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Shoto tasting bar at Toronto’s Momofuku restaurant. A chef, right, uses a Robot Coupe, a coveted piece of equipment.

Moe Doiron/The Globe and Mail

This is part of a series exploring the cultural, technological and social trends that are informing the way we dine and select what we eat. Read the rest in the series here.

Friends and family greeted the news of the arrival of our new Vitamix blender with the combination of awe and excitement normally reserved for the birth of a child. People who have never so much as boiled water began raving to me about the machine's ability to create smoothies of unprecedented texture and to generate enough heat to make hot soups right in the jar.

Their enthusiasm is consistent with reviews of the blender just about everywhere. Online it receives the kind of praise most companies can only dream of: "In love with my Vitamix," tweets one disciple. "I've been converted. Vitamix rocks my WORLD," says another.

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The Vitamix and its even heavier-duty cousin, the Vita-Prep, are standard equipment in professional kitchens and chefs are some of the most vocal proponents of the machines. This has translated into big business for the nearly 100-year-old American company. Net sales in the United States in 2012 increased 52 per cent and tripled over the previous four years.

That these expensive blenders have become a fetish item among regular home cooks is part of an overall move that's seeing more and more professional-level gadgets finding a place in people's home kitchens.

Inspired, perhaps, by the likes of Nathan Myhrvold, who had no professional chef training before launching his six-volume masterwork cookbook, Modernist Cuisine, enthusiastic home cooks are eager to replicate the kind of cutting-edge cooking that goes on in avant garde kitchens. This, however, means they need the equipment to do so.

Consequently, things such as immersion circulators – basically a submersible heater that keeps water at a very accurate temperature – that migrated out of science labs and into professional kitchens are now vying for counter space in people's homes.

"I bought mine mainly because I wanted to try this duck leg recipe I saw in a magazine," says Meghan Green, a self-described foodie and passionate home cook in Calgary. "Now I use it all the time. Last night I made asparagus and it poaches eggs incredibly. For me it's no more unusual than putting something in the microwave or firing up the barbecue."

Immersion circulators are fundamental to sous-vide cooking. The technique involves vacuum sealing ingredients in plastic and then submerging them in hot water until they reach the desired interior temperature. (Cuisinart makes a stainless-steel vacuum sealer that retails for just under $200.) Companies such as Sous Vide Supreme make all-in-one "water ovens," but because they don't circulate the water they aren't considered as high tech as immersion versions.

Among the most iconic of modernist tools is the iSi whip, a cylindrical canister with a handle and trigger that is loaded with nitrous oxide. It uses gas and pressure to create the foams and espumas that are to modernist cooking what butter is to classical French food. Once a secret tool of chefs such as Ferran Adrià and Heston Blumenthal, they can now be bought at Canadian Tire.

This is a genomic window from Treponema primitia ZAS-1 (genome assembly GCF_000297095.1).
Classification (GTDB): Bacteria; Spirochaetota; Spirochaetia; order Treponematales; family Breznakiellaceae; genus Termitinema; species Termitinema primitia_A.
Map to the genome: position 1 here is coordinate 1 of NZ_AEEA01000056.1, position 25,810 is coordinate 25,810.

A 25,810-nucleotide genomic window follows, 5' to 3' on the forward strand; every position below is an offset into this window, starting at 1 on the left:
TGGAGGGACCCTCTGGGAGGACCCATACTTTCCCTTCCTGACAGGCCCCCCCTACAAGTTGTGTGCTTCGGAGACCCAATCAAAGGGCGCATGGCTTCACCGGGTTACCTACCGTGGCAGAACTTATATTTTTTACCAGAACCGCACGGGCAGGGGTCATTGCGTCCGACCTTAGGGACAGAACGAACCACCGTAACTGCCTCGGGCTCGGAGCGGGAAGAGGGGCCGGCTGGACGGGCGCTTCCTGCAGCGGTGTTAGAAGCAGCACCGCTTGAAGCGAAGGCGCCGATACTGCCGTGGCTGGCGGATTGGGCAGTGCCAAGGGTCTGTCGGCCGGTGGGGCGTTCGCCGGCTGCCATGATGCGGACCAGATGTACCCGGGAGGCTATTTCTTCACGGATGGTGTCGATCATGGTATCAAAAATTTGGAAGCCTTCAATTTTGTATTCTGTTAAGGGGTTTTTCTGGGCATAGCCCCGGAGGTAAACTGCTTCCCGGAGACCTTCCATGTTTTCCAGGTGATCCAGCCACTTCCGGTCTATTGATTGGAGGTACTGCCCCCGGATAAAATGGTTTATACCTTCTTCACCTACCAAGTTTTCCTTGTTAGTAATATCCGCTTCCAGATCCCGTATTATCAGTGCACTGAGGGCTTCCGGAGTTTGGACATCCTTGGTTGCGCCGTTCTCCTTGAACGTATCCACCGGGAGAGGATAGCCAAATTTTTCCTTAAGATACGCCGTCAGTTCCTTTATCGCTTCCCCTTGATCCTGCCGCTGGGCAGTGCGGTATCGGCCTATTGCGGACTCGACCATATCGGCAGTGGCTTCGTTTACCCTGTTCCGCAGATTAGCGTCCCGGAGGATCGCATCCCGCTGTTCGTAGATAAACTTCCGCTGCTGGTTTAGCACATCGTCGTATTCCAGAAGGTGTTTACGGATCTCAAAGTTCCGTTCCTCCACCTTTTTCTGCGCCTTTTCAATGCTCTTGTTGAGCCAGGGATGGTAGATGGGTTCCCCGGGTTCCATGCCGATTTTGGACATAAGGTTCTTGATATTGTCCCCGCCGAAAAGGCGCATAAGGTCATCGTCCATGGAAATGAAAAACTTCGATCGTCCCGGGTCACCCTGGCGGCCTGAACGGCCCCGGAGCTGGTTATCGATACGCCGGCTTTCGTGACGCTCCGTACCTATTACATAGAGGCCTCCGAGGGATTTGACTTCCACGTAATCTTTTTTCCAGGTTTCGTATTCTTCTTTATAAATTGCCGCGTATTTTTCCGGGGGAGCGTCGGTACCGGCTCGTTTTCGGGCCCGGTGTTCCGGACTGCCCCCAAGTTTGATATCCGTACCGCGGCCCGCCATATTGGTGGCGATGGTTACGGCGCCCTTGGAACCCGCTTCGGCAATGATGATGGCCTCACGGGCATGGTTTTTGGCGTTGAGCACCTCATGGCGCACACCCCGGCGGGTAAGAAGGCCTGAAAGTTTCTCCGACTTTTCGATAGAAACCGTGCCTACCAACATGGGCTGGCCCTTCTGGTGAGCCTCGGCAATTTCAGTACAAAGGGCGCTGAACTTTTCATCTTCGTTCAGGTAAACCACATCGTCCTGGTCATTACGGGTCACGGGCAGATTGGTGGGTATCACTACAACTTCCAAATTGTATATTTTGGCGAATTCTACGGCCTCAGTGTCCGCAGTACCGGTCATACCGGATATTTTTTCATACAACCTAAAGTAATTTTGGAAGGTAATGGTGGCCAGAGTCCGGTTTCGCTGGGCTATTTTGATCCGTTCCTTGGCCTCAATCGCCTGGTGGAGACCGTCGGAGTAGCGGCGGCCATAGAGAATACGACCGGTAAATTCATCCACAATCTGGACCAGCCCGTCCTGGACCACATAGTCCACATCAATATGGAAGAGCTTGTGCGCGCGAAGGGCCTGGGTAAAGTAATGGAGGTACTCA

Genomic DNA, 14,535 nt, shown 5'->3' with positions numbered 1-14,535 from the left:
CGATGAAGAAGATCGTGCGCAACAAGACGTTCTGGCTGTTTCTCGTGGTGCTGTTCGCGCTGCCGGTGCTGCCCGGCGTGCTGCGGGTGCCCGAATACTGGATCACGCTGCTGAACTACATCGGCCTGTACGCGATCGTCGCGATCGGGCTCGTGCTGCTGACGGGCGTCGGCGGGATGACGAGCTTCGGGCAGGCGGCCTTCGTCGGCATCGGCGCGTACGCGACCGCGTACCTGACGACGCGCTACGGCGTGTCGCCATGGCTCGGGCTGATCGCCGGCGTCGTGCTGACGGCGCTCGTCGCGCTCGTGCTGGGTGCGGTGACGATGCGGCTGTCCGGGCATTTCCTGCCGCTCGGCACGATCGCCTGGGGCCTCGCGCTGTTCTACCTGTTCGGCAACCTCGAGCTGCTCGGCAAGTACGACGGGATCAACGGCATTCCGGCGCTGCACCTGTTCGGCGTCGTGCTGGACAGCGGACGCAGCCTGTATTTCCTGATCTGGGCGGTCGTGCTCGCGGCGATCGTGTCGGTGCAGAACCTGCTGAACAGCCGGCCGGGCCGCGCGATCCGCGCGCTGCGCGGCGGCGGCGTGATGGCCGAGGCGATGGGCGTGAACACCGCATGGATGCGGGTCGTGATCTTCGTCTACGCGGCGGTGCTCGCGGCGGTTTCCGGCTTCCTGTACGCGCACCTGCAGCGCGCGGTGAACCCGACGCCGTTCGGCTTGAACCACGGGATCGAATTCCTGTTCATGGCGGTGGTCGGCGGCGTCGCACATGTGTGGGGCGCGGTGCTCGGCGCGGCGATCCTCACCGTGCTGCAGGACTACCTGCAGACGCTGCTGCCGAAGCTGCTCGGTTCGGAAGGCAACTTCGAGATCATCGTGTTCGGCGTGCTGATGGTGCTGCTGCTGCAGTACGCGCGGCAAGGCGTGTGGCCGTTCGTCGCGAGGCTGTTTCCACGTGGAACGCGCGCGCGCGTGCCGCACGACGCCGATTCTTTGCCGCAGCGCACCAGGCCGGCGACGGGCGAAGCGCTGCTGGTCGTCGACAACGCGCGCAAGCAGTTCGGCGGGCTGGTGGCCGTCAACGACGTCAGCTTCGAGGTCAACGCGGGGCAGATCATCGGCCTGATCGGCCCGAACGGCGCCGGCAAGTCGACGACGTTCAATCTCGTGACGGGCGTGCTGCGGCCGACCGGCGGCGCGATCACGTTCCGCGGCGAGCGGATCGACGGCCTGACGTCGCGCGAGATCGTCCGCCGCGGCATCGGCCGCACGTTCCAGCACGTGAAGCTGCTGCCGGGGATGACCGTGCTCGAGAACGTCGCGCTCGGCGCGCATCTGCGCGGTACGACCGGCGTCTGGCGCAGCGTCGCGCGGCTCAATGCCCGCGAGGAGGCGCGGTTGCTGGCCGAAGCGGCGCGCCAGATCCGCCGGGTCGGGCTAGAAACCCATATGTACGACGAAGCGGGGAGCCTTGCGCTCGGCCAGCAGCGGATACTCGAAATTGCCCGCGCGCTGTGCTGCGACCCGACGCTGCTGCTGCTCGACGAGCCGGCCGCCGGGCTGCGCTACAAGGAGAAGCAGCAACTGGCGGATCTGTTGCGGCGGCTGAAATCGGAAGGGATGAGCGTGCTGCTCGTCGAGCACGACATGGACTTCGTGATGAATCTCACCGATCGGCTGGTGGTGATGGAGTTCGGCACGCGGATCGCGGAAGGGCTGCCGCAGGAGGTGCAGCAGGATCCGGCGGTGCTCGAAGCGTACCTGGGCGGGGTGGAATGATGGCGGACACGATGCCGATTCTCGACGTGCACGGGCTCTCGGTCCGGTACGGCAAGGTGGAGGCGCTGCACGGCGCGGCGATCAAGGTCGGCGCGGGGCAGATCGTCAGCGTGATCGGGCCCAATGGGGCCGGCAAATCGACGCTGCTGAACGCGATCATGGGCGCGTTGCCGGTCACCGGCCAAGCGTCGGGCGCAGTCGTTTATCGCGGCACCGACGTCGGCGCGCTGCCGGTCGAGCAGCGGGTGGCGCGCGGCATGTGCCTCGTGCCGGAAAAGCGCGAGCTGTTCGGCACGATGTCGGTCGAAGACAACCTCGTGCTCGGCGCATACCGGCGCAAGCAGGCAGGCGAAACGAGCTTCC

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When Nick and Dagmara Kokonas decided to renovate the kitchen in their 19th century home in Chicago they drew inspiration from one of the most avant garde kitchens in the United States. Kokonas, the co-owner of Alinea, a Michelin three-star and San Pellegrino top-10-list award-winning restaurant, outfitted his kitchen with a blast chiller, sous-vide station, a $2,000 La Spaziale Mini Vivaldi II espresso machine and a La Cornue range with a flat-top cooking station – essentially a griddle with a circular heating ring that radiates different temperatures across its surface.

"The flat top is a revelation," Kokonas told Food and Wine Magazine. "I knew I wanted a flat top after watching the chefs use it in the restaurant."

Of course, it's not just would-be molecular gastronauts and deep-pocketed restaurateurs who are drawn to the precision and power of professional equipment. Sometimes, the situation works in reverse. The German-engineered, French-manufactured Thermomix "portable kitchen station" was designed for the home cook, but is now commonly found in Michelin-starred kitchens around the world. This despite not doing any traditional advertising and not being available in any stores.

The three-kilogram machine retails for about $1,500, but acts as a stove, steamer, blender, food processor and stand mixer. It comes with its own built-in scale and is practically self cleaning. The company says it sells the equivalent of two machines every minute.

The line between the professional and the home kitchen is blurring. With the rise of foodie culture, more and more home cooks want to recreate the dishes they eat in restaurants and see on TV and in magazines. Some of the gadgets they are stocking their shelves with are destined to go the way of the indoor flameless marshmallow roaster, pizza scissors and onion goggles, while others will become indispensable tools that are destined to change the way we cook and eat.

If only our kitchens came with a brigade to wash, prep and clean up, we'd never have to eat out again.

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